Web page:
Things eventually came to a head when I couldn’t go into work and I was ill with one thing or another. I couldn’t put a finger on why. I got on with the people there, so nothing made sense. I was sat in disciplinary meetings, with 2 managers sat making notes and treating you like a child, without once trying to find out what was really wrong with me. At the time, when I needed the help most, ridiculous pressure was put on me, my doctors were contacted behind my back, threats were made against my position and I was made to feel like a pariah among my peers. Don’t get me wrong, I wasn’t the easiest to get along with at that time, but I had gone from been happy go lucky to completely insular. That was the time when I needed to talk off the record, but there was no one to turn to. Any talking would have to be with 2 managers and one of them making constant notes. The easiest thing in the world was for them to force me out and move on. Like the majority of companies, I don’t feel they were very well trained to deal with mental illness and depression in particular. I believe that there is a lot more that companies can do to help, there is surely a moral obligation to look after their employees and stop putting undue pressure on them with a tick box exercise. Look at the underlying problems.

At this time, I was forced into a corner, a place where I didn’t want to be, where I had no choice but to visit my GP. I didn’t look her in the eye (I didn’t look anybody in the eye at that time). A dam burst and everything came pouring out, I eventually looked up, she didn’t judge me, she listened, she talked to me over a long period of time, she referred me to specialists. From that point I saw my GP regular to talk (every 2 weeks), she cared, she wasn’t just doing her job and just going through the motions.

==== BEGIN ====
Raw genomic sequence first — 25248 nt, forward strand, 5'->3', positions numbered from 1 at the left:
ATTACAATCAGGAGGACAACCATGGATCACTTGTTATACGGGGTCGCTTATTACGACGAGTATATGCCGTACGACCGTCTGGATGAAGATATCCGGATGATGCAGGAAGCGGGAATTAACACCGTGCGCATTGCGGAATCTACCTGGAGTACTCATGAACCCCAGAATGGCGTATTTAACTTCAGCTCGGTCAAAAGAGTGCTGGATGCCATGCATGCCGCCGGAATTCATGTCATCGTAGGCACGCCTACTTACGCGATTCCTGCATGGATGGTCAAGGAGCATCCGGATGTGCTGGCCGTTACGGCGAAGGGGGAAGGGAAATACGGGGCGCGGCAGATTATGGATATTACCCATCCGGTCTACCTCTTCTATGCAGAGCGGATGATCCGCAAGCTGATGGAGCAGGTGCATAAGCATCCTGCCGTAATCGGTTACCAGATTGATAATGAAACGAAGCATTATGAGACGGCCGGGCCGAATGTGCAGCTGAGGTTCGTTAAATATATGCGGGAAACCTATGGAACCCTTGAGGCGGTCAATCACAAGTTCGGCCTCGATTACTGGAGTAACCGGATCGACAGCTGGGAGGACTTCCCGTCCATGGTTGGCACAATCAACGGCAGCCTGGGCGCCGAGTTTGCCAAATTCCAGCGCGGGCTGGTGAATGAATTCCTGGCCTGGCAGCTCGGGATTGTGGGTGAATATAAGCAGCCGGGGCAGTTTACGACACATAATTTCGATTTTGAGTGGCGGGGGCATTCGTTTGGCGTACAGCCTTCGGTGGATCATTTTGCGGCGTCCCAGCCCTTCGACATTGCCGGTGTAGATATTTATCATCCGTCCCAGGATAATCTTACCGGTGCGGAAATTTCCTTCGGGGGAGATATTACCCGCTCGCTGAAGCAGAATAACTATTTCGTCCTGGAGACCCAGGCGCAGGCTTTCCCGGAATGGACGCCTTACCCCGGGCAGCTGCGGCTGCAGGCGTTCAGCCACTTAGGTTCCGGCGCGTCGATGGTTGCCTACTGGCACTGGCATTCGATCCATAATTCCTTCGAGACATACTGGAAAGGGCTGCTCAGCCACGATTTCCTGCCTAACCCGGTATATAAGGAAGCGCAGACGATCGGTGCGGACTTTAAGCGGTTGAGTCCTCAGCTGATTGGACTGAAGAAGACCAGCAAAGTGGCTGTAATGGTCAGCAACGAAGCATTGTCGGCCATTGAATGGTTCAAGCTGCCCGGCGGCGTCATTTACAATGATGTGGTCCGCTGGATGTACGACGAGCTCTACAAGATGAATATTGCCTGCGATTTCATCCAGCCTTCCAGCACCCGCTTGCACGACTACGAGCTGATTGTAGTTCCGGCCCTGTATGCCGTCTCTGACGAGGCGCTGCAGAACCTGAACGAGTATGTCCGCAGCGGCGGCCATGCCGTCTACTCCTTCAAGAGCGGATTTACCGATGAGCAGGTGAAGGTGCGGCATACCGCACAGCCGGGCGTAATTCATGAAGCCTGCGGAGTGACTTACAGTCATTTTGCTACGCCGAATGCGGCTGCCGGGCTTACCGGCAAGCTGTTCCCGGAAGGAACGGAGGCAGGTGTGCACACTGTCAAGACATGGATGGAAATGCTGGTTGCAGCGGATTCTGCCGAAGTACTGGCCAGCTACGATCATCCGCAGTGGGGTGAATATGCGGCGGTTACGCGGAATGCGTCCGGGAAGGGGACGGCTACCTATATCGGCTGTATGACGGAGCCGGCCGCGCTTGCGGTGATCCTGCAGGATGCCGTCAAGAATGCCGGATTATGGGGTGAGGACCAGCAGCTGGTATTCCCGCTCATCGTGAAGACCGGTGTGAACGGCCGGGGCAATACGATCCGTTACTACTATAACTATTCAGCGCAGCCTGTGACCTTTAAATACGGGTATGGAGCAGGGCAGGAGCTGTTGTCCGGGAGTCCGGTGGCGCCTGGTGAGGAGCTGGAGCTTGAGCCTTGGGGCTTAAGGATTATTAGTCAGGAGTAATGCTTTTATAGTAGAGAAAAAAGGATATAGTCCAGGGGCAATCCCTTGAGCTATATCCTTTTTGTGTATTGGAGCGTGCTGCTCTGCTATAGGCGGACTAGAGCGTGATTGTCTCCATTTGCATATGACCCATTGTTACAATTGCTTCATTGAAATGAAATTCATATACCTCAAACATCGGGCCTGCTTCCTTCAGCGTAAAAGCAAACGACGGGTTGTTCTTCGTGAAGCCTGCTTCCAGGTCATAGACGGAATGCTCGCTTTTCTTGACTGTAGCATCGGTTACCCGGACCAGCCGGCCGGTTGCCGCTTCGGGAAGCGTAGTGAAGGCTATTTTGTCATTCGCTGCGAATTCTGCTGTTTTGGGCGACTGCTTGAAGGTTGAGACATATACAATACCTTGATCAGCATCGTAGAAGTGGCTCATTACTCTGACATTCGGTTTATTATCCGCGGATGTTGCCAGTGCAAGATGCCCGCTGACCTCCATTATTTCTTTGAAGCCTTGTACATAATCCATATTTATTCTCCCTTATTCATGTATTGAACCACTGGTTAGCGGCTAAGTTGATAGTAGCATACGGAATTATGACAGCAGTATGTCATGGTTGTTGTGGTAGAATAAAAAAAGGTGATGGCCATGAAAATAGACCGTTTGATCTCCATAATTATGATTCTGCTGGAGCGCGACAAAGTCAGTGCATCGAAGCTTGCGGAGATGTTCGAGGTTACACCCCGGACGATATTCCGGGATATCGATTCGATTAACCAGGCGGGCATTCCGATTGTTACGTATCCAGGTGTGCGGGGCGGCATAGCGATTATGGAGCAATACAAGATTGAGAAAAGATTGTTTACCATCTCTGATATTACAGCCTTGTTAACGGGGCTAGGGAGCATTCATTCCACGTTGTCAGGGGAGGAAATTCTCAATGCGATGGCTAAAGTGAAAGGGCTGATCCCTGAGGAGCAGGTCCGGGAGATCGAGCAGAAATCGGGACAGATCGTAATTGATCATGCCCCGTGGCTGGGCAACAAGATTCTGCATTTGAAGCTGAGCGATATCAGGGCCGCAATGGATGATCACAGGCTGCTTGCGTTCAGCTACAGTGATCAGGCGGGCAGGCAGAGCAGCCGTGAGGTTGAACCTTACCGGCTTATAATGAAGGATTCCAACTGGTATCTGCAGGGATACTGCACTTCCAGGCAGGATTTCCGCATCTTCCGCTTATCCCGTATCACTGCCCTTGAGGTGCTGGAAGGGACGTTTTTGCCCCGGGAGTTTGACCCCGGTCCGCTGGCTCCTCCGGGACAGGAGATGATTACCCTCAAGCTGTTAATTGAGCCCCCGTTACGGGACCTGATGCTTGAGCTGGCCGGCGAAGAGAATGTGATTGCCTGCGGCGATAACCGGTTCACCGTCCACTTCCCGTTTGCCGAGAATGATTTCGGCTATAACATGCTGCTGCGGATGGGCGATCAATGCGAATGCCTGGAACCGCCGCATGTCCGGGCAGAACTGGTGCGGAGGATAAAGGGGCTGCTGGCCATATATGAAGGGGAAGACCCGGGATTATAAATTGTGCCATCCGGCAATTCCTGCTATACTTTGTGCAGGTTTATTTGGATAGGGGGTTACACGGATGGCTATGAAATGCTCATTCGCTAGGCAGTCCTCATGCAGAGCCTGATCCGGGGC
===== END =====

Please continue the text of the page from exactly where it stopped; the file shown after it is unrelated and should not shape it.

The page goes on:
Once that initial conversation is done, it’s out there, you are not on your own, you can talk about it without fear. My head no longer felt it was about to burst.

I realised that it doesn’t make you weak if you talk about depression, it makes you stronger.

I likened my depression (and still do) to being stuck in a well where I just couldn’t climb out. On good days I would make good progress climbing up the well, on the bad days, I would slip down to the bottom once again. Now I’m at the point where I feel I have one leg over the side of the well on dry ground !

At last, the photography bit…

At the beginning of consultations with my doctor, she told me to get outside, don’t stay in and stare at four walls. “get fresh air, take a camera, just get outside”.

A lightbulb went off in my head.

I picked up a camera and went outside, just the back garden to start with, then the local park and then the local area. Hours flew by as I immersed myself in photography and read and learnt as much as I could about the weather, light, composition and everything that went with it.

One day, I spent six hours laying down in the mud waiting for a shot (I didn’t get the shot by the way), I spoke to my wife and said I wanted to do this for the rest of my life.

I have been doing this for 4 – 5 years now and been self-employed for 3 – 4 years. After many long and sleepless nights, I made the decision with my wife and family, that I couldn’t return to my previous employers.

I couldn’t put my family (or myself) under the pressure they had to endure for a long period of time. Life is too short to put yourself in a position which has ultimately led to you being ill. It makes no sense to do that to your self and those around you.

So, I resigned (the most liberating feeling I have had in my working life) and felt a huge weight lift. I had already set up a website and wanted to see if it was something I could do and make a living of.